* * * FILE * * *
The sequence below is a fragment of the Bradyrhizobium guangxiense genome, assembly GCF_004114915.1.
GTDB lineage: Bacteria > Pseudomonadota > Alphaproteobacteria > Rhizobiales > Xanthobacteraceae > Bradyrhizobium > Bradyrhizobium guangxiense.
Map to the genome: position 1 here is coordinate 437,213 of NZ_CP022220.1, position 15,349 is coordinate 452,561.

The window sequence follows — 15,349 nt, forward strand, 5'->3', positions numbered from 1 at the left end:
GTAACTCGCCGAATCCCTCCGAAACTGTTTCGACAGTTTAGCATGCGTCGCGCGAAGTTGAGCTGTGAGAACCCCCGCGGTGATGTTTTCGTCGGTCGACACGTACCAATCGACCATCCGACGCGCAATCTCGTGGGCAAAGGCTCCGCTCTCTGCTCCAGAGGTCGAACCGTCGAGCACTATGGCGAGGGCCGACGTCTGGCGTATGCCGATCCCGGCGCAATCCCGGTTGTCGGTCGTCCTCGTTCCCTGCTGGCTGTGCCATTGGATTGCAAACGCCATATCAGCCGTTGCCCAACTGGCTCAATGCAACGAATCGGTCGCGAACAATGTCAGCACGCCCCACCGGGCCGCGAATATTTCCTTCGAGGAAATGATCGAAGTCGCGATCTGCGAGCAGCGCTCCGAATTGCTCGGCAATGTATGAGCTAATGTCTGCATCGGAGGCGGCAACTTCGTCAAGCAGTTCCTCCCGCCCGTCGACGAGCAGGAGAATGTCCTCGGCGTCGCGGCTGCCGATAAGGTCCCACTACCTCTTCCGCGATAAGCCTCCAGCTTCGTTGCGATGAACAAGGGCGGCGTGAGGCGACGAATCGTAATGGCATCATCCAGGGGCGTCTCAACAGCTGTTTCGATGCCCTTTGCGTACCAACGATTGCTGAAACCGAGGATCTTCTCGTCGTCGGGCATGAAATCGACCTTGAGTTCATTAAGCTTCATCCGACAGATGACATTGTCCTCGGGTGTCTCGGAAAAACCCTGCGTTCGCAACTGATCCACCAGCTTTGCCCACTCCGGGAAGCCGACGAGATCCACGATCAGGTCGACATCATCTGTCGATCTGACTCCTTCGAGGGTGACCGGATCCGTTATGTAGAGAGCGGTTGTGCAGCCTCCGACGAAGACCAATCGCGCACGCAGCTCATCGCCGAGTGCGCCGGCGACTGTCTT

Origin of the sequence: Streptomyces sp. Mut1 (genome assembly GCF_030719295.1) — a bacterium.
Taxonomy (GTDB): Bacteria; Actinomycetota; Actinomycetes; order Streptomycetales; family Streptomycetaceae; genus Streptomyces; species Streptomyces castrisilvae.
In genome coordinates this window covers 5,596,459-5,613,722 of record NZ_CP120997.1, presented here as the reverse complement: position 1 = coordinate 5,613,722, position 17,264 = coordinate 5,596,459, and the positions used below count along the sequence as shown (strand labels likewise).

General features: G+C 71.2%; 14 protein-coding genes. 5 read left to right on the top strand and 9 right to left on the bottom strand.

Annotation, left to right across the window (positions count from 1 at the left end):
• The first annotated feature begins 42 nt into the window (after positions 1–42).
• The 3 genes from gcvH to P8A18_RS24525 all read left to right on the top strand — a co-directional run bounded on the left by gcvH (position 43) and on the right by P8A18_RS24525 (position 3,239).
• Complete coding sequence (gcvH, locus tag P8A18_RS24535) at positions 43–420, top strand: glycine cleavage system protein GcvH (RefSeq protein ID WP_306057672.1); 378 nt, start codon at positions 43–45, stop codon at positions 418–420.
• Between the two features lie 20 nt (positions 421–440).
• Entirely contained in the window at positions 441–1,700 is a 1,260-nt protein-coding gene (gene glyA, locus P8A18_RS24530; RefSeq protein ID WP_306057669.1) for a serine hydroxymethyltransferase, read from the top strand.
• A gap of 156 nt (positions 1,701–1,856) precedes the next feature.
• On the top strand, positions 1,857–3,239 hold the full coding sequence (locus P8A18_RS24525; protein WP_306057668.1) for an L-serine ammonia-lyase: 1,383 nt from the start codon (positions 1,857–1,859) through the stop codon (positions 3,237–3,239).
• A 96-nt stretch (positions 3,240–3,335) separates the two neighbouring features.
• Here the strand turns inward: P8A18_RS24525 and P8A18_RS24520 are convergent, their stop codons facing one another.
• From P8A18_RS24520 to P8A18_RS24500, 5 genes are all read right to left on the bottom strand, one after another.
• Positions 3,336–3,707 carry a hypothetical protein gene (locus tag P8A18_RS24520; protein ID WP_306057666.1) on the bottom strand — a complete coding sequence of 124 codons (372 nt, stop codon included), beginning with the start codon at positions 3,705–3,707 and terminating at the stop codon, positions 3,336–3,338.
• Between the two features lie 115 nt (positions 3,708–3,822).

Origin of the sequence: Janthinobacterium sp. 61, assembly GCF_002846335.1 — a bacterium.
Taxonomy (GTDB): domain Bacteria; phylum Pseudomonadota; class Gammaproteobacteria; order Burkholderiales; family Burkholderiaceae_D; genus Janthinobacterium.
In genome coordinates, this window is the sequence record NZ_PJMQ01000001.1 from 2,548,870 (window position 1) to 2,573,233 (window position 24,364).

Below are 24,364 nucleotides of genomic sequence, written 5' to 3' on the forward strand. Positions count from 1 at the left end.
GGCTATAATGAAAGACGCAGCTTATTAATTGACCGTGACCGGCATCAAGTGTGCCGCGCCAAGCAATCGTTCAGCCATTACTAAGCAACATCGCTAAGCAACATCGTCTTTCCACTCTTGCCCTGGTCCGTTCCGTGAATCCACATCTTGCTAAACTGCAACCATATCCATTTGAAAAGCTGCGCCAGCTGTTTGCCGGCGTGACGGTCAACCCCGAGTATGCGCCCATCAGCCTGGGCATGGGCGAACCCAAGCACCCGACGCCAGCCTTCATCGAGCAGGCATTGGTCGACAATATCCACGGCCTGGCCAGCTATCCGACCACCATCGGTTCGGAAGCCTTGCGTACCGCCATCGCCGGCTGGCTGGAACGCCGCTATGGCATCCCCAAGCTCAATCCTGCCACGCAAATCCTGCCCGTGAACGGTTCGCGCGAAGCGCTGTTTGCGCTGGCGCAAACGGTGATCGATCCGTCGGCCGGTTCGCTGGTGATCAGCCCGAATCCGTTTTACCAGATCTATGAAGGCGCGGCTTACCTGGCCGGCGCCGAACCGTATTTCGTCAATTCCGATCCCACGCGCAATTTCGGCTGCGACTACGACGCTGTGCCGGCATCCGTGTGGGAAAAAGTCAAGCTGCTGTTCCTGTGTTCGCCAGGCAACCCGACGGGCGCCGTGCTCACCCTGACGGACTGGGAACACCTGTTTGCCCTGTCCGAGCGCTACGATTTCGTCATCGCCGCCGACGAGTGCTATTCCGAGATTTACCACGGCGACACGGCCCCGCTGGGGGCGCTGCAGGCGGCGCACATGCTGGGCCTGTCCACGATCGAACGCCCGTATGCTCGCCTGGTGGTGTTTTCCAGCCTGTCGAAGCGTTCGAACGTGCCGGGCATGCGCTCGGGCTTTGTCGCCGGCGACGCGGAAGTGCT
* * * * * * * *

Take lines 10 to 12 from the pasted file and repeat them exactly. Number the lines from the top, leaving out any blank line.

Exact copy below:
Annotation, left to right across the window (positions count from 1 at the left end):
• The first annotated feature begins 42 nt into the window (after positions 1–42).
• The 3 genes from gcvH to P8A18_RS24525 all read left to right on the top strand — a co-directional run bounded on the left by gcvH (position 43) and on the right by P8A18_RS24525 (position 3,239).